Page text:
Moonwalk is a Data Management System that can automatically move data from primary storage locations to lower cost file systems, including cloud storage services. When these files are required again by users or applications, they are automatically moved back to primary storage. If a recalled file was not updated, there is a 'Quick-Remigrate' facility to mark these files as migrated again, without requiring any data transfer.
Moonwalk can also copy and move files, and provides Disaster Recovery functionality.
Moonwalk uses a central AdminCenter which contains the migration policies, and is also used for scheduling and reporting. There is no central catalog for migrated data. Once data is copied off to secondary storage, the original file is shrunk down to a zero size stub file. This stub file remains on central storage and appears as a normal file on directory listings. The stub file contains the information required to find the original migrated data, should it be needed again.
Moonwalk Agents are installed on the managed servers, and they perform the migrate operations as dictated by the rules contained in the AdminCenter Policies. The Agents also perform the file retrieve operations from secondary storage if a migrated file is required again.
Agents can also be installed in a Gateway configuration, either on a stand-alone server, or on the AdminCenter server. Gateway agents are used to extend Moonwalk capabilities to third-party protocols and special devices.
Other, specialied Moonwalk components are the FPolicy Server which provides migration support for NetApp filers, and the Moonwalk DrTool, an application that assists in Disaster Recovery scenarios.
The first task is to install the Moonwalk Admin Tools package, which consists of the AdminCenter and the DrTool application. Admin Tools must be installed first, and the process is simply to run Moonwalk Admin Tools.exe, then follow the dialog.
Next, install Moonwalk Agents on all the fileservers on which data will be managed directly. Different server types have different instrunctions, so check the Moonwalk documentation for the exact process. These agents fulfill the 'Fileserver Agent for migration' role, where the agent assists the operating system to migrate and demigrate files. This role is selected at installation time, and these agents must be installed on all machines from which files will be migrated.
You can also defile 'Gateway Agents', where the role is to provide access to external devices and storage services. These agents do not provide local migration source support.
Now you use the AdminCenter to define the rules and polices that drive migration. A brief outline of the process goes like this:
Moonwalk recommends that you do not use bare IP addresses to identify sources and targets, but rather use Fully Qualified Domain Names (FQDNs). Migrated data can have a long lifespan and must be able to cope with changes to servers and server consolidation. For this reason, you might even want to create DNS aliases for each departments data, even where these share a server, as a department might be relocated at a later date.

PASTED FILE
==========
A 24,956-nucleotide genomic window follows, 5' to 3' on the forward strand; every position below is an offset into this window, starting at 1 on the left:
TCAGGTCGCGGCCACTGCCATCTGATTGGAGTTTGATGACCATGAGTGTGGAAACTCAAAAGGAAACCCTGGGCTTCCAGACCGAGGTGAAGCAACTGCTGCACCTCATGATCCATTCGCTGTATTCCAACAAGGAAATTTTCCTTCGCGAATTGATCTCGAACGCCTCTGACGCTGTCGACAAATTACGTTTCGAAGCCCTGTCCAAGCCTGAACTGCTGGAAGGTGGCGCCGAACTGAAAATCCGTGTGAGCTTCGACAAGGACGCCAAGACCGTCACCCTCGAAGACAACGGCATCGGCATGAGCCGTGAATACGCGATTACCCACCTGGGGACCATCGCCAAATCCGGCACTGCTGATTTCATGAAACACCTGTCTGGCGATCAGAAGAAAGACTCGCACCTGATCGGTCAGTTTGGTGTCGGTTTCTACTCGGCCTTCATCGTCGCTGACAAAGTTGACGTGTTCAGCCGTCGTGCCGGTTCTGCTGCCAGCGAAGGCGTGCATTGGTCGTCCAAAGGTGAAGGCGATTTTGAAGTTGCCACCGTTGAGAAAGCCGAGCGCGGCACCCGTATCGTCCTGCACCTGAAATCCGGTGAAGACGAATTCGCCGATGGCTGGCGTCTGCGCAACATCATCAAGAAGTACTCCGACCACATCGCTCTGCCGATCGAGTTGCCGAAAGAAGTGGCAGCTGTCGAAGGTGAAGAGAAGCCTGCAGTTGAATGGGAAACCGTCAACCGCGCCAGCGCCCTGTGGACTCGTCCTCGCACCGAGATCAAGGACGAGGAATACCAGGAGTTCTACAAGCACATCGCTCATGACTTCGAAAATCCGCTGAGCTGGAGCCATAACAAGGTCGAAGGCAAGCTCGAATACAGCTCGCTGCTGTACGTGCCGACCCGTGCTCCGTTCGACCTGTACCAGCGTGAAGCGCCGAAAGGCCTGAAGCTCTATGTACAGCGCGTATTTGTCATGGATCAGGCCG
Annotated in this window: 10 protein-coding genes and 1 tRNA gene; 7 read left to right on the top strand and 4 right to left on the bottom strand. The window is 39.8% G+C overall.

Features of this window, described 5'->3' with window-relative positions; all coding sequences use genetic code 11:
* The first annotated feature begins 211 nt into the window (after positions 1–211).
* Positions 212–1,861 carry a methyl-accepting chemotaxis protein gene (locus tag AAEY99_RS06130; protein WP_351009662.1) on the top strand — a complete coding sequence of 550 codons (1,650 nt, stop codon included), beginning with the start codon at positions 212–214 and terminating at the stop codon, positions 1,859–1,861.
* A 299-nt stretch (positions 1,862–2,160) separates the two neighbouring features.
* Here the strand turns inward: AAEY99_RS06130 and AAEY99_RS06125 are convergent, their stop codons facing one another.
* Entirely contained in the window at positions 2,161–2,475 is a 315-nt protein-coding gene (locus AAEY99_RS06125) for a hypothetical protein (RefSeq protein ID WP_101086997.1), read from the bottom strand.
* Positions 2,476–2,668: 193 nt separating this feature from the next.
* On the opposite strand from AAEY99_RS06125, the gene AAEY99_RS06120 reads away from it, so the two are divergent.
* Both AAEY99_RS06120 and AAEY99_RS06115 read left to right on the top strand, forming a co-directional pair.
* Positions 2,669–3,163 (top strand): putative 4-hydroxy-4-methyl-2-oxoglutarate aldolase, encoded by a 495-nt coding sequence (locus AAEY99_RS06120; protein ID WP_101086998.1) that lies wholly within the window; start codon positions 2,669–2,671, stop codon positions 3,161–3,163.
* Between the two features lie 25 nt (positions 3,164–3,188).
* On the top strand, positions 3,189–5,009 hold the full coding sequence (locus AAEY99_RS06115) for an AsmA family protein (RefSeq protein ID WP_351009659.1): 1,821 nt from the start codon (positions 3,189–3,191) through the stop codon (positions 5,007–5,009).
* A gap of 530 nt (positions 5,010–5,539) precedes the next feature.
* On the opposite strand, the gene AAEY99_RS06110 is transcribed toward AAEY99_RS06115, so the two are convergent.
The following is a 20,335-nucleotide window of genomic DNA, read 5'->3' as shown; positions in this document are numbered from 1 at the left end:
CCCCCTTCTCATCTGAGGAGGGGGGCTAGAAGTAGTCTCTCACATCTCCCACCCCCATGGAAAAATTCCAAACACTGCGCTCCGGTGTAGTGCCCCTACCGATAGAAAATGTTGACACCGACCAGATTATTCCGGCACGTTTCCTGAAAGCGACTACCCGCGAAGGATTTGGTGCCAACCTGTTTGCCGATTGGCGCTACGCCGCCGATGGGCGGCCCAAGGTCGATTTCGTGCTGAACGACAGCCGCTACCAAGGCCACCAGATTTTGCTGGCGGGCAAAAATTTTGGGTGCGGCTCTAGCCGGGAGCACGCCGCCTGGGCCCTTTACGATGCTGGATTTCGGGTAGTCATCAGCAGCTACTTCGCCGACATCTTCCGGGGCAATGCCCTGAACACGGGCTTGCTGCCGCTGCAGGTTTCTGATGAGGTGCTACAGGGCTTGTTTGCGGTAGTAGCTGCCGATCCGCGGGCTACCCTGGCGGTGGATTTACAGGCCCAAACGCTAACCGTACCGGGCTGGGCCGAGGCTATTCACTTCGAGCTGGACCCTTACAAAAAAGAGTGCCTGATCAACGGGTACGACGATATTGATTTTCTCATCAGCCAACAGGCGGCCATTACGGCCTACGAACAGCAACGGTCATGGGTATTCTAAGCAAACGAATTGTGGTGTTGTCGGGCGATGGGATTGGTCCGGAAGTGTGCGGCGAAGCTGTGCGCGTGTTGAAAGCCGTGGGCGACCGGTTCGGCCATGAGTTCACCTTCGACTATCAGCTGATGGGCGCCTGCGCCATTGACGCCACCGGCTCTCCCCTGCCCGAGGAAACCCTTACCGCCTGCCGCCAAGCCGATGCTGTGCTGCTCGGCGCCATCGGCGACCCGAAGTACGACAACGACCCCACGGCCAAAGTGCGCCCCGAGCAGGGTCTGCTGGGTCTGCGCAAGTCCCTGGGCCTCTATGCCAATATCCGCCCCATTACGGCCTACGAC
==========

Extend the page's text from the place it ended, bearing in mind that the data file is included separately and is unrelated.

Moonwalk provides a number of Policies, or maintenance tasks to assist with ongoing operations. Some of these are:
A file system analysis tool that analyses storage by data profile, and recommends areas where HSM could be effective. Some of the areas that are identified include: old files, infrequently used files and large files. The tool will also identify suspect or prohibited files that could be candidates for deletion.
A Scrub Destination Operation that is used to clean up migrate files that are nolonger required. You need to run this policy frequently to reclaim backend space. This policy needs to cater for any restore of backend data, so data is not lost, see below.
There are two kinds of scrub, agressive and non-aggressive. An agressive scrub will remove data that will never be used, and also data that is not accessible but could be reused during a quick-remigrate. A non-aggressive scrub only removes data that will definitely never be used.
A Post-Restore Revalidate Operation that is used after a restore has been run on the primary data. It scans all the stubs files and revalidates the relationship between them and the corresponding files on secondary storage. You must ensure that your backup and restore product can backup stub files and also restore them.
When you run Scrub policies, set a Scrub grace period that ensures backend files are not deleted in between the time frame between a backup and a restore, including the time needed for the Post-Restore Revalidation.
For example, suppose you run a nightly backup, and would never recover an entire server or directory beyond the latest backup. Your grace period would need to be 24 hours plus, and 48 hours would not be unreasonable to ensure that stub files can be validated correctly.
A Demigrate policy can be used if you need to do bulk restores, say to recall hundreds of migrated files for a month end operation.